From the Greeley Tribune (Dan England):
The idea for Ducks Unlimited is to recharge and in some cases recreate wetlands, and while the idea isn’t entirely new, it has water officials wondering whether it’s the wave — no pun intended — of the future. The organization siphons off excess flows from rivers in the spring through a diversion or a pump installed at the river. It then runs the water off either right next to the river or maybe as far as a few miles away. The water creates wetlands duck habitat. The water then sinks into the ground, where it eventually returns to the river in the summer, when water is needed the most. Underground pipelines carry the water to the location if it’s far away. “We prefer to do restorations,” said Greg Kernohan, manager of conservation programs in Colorado and Wyoming, “but on occasion we can basically create these wetlands out of nowhere.” Areas that seem to fit best include naturally occurring sandhills and basins, flood plain meadows from irrigation and marginal farmland, Kernohan said. Ducks Unlimited sees unlimited potential along the South Platte in Weld because marginal farmland tends to work fairly well. The organization has done several projects in Weld, including the relatively new Centennial State Wildlife Area, but really is just now taking a hard look at the county to see what else it can accomplish.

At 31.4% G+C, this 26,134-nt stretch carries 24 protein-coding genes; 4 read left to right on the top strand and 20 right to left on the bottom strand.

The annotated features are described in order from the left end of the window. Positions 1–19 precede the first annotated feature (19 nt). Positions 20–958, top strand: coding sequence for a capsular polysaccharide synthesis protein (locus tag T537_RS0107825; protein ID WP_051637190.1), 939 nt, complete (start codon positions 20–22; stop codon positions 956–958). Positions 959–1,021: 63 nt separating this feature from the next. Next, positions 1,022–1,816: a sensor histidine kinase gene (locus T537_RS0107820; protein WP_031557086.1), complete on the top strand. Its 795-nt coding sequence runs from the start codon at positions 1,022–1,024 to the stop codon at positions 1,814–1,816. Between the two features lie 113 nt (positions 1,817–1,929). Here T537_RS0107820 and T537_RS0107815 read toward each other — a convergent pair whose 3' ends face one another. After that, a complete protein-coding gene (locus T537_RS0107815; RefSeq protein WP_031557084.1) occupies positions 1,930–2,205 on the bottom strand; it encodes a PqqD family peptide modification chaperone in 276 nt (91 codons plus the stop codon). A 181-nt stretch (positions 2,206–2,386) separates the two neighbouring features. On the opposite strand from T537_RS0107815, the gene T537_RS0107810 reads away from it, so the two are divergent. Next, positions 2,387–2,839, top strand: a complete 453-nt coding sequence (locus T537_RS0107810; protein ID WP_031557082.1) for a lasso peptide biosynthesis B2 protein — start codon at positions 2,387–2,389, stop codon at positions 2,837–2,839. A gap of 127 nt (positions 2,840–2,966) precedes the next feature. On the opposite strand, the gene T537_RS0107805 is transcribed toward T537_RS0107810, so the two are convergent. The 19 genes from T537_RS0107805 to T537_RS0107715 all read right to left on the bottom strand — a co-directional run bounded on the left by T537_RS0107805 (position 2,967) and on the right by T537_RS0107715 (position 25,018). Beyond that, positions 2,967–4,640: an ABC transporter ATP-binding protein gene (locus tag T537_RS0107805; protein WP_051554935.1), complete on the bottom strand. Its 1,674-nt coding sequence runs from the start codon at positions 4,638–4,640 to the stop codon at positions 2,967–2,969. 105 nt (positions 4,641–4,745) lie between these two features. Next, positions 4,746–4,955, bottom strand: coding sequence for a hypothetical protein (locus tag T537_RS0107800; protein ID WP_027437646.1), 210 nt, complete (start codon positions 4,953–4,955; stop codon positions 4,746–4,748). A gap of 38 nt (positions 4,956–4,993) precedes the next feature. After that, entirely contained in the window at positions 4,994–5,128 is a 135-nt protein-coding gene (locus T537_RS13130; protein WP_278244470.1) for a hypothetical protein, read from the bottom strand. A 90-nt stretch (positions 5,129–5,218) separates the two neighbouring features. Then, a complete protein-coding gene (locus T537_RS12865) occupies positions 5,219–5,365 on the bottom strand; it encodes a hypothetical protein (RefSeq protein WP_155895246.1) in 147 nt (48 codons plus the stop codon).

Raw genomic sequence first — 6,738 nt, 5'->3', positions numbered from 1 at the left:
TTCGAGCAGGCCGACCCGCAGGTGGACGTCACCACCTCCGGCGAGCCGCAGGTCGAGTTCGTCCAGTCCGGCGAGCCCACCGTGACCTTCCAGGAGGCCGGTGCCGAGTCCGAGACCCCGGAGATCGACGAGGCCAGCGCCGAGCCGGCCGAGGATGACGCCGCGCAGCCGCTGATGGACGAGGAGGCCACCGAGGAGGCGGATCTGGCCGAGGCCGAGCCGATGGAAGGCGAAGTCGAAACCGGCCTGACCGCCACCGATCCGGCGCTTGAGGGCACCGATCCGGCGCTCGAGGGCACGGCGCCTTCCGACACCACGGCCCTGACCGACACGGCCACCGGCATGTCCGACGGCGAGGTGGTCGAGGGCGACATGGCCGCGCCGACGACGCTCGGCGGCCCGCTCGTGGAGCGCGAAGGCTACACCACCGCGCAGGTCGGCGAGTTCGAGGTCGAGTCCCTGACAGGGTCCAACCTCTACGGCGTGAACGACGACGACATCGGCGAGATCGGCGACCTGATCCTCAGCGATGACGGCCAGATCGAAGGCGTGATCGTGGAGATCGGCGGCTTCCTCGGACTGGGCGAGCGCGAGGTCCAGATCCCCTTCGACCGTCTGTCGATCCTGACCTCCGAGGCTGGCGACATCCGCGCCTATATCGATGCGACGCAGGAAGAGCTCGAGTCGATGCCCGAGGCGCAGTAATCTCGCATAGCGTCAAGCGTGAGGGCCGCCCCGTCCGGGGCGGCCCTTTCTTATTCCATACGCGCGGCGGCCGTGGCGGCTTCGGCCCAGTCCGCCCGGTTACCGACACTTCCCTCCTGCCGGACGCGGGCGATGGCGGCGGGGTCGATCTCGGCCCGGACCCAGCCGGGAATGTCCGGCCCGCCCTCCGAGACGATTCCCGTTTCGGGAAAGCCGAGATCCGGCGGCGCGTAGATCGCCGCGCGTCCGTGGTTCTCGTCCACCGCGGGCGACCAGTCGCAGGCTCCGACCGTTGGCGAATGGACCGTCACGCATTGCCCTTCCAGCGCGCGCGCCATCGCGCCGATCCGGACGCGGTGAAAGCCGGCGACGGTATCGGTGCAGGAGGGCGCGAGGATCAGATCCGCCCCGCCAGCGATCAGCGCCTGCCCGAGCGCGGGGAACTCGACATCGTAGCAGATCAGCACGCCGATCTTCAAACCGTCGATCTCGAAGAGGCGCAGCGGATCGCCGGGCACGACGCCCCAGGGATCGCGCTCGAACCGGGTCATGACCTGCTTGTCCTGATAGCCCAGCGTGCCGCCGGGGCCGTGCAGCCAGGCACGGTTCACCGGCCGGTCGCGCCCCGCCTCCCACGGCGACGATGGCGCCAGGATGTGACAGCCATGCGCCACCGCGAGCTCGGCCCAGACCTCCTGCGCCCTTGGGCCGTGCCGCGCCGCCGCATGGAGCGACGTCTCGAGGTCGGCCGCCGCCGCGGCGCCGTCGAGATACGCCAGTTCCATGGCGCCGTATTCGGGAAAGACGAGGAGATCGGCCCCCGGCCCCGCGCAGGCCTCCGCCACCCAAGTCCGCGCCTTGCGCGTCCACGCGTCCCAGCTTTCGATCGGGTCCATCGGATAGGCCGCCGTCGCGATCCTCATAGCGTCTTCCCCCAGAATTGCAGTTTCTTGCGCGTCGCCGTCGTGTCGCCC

Part of the reason for that is the organization believes the best way to create wetlands is to appeal to farmers in the area to get them to “fowl” a portion of their property. They agree not to irrigate as much land and use those credits to flood another area to create the wetlands habitat, Kernohan said. Ducks Unlimited will help with this and in some cases helps cover the costs associated with it as long as the farmer maintains the land once it’s been “fowled.” Those decisions can be profitable for farmers, who discover they can charge up to $3,500 per gun to hunt on their new waterfowl habitat.
More restoration coverage here.